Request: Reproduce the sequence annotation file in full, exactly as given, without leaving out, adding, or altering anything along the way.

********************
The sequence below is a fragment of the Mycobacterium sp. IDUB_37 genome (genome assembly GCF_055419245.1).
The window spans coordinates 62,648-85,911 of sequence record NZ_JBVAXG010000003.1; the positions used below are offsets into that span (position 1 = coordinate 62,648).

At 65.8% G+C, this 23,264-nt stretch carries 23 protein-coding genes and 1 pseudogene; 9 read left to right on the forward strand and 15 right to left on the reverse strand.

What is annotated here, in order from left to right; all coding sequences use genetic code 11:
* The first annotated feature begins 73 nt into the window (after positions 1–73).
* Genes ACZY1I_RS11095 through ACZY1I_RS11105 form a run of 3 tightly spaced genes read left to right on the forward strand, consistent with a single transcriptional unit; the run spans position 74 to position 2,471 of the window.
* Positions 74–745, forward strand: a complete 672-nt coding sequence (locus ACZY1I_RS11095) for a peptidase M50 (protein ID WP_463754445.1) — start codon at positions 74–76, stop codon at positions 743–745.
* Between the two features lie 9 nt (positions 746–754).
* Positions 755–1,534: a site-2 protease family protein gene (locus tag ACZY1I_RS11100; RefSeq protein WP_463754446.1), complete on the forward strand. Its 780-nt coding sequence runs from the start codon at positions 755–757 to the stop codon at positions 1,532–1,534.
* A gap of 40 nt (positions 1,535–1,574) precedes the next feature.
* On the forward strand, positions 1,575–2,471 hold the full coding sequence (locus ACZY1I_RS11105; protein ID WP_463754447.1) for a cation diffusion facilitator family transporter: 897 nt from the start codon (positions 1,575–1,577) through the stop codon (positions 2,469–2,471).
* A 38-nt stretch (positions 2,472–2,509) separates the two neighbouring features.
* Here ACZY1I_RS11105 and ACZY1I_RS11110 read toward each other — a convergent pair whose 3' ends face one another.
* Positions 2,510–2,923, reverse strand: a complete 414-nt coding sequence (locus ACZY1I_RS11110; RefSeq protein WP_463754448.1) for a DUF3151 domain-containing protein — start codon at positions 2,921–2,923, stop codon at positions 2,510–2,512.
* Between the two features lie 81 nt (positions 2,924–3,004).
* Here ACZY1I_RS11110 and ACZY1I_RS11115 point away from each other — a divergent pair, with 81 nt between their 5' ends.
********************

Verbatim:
The sequence below is a fragment of the Mycobacterium sp. IDUB_37 genome (genome assembly GCF_055419245.1).
The window spans coordinates 62,648-85,911 of sequence record NZ_JBVAXG010000003.1; the positions used below are offsets into that span (position 1 = coordinate 62,648).

At 65.8% G+C, this 23,264-nt stretch carries 23 protein-coding genes and 1 pseudogene; 9 read left to right on the forward strand and 15 right to left on the reverse strand.

What is annotated here, in order from left to right; all coding sequences use genetic code 11:
* The first annotated feature begins 73 nt into the window (after positions 1–73).
* Genes ACZY1I_RS11095 through ACZY1I_RS11105 form a run of 3 tightly spaced genes read left to right on the forward strand, consistent with a single transcriptional unit; the run spans position 74 to position 2,471 of the window.
* Positions 74–745, forward strand: a complete 672-nt coding sequence (locus ACZY1I_RS11095) for a peptidase M50 (protein ID WP_463754445.1) — start codon at positions 74–76, stop codon at positions 743–745.
* Between the two features lie 9 nt (positions 746–754).
* Positions 755–1,534: a site-2 protease family protein gene (locus tag ACZY1I_RS11100; RefSeq protein WP_463754446.1), complete on the forward strand. Its 780-nt coding sequence runs from the start codon at positions 755–757 to the stop codon at positions 1,532–1,534.
* A gap of 40 nt (positions 1,535–1,574) precedes the next feature.
* On the forward strand, positions 1,575–2,471 hold the full coding sequence (locus ACZY1I_RS11105; protein ID WP_463754447.1) for a cation diffusion facilitator family transporter: 897 nt from the start codon (positions 1,575–1,577) through the stop codon (positions 2,469–2,471).
* A 38-nt stretch (positions 2,472–2,509) separates the two neighbouring features.
* Here ACZY1I_RS11105 and ACZY1I_RS11110 read toward each other — a convergent pair whose 3' ends face one another.
* Positions 2,510–2,923, reverse strand: a complete 414-nt coding sequence (locus ACZY1I_RS11110; RefSeq protein WP_463754448.1) for a DUF3151 domain-containing protein — start codon at positions 2,921–2,923, stop codon at positions 2,510–2,512.
* Between the two features lie 81 nt (positions 2,924–3,004).
* Here ACZY1I_RS11110 and ACZY1I_RS11115 point away from each other — a divergent pair, with 81 nt between their 5' ends.